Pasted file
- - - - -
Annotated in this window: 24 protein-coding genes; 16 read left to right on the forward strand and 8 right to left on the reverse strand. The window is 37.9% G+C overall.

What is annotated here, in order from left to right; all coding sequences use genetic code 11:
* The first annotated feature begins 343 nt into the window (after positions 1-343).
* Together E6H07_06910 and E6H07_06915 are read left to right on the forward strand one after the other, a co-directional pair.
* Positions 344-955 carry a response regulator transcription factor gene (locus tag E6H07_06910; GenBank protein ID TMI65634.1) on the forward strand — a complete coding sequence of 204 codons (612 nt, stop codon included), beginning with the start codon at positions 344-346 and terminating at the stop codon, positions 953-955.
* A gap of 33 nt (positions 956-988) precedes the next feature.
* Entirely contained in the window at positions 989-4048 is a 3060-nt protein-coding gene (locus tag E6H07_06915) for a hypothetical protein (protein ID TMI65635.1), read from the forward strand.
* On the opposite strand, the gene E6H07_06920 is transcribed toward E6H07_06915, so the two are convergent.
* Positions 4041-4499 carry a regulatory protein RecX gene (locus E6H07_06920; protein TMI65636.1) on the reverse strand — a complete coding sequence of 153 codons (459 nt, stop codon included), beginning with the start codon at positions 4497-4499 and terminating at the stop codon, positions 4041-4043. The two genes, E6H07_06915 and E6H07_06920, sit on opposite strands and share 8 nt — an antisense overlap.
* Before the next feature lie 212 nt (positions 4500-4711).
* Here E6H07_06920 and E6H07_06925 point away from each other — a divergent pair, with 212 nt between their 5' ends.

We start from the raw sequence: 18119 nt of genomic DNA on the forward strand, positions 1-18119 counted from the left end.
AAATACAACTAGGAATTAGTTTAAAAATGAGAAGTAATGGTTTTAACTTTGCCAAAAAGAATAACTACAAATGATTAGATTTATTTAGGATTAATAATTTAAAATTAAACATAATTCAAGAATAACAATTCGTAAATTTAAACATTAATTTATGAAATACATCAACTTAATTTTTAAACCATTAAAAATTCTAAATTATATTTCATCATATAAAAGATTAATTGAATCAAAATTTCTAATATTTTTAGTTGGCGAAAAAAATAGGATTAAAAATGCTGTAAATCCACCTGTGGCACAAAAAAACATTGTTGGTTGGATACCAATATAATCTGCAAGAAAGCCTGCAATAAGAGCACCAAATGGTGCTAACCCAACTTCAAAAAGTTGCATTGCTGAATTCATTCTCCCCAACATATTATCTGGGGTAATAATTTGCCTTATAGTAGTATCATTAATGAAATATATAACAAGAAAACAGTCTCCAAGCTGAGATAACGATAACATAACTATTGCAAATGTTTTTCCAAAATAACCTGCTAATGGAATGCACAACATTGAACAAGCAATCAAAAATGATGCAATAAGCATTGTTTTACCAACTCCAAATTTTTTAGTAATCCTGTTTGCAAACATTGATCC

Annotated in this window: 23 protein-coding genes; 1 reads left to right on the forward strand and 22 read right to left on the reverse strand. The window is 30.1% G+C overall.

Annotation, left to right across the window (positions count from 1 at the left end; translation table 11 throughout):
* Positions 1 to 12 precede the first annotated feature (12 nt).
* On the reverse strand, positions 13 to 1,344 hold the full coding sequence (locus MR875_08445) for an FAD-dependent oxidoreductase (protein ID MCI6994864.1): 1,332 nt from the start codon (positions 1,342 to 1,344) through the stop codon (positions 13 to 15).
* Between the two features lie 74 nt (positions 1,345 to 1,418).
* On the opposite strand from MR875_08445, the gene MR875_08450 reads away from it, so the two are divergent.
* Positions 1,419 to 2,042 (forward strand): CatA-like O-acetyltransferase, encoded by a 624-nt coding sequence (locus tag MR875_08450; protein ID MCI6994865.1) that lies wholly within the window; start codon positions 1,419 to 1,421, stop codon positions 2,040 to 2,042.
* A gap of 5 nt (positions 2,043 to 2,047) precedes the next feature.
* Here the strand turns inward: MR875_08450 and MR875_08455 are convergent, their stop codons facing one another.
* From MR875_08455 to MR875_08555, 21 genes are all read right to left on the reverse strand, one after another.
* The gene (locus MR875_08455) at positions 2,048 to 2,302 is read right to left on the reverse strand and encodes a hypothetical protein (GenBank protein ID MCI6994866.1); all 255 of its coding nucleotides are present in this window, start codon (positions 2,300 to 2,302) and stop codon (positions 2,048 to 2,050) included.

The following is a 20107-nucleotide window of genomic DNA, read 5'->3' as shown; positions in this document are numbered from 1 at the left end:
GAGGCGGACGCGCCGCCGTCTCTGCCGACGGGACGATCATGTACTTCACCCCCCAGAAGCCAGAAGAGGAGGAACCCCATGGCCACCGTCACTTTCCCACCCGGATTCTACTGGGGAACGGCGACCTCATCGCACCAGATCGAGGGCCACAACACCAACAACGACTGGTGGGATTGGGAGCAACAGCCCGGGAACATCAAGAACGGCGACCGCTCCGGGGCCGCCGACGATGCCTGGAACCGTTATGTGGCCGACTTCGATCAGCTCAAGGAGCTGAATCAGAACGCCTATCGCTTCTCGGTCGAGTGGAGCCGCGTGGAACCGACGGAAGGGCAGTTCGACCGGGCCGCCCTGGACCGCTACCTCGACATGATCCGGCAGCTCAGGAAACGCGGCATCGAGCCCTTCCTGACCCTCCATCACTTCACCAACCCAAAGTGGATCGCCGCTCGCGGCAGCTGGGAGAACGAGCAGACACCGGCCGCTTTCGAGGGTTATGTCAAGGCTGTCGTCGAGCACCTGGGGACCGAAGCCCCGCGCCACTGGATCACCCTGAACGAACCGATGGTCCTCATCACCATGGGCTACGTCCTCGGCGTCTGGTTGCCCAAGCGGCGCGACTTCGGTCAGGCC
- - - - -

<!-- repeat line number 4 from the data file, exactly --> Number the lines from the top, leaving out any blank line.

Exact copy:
* Together E6H07_06910 and E6H07_06915 are read left to right on the forward strand one after the other, a co-directional pair.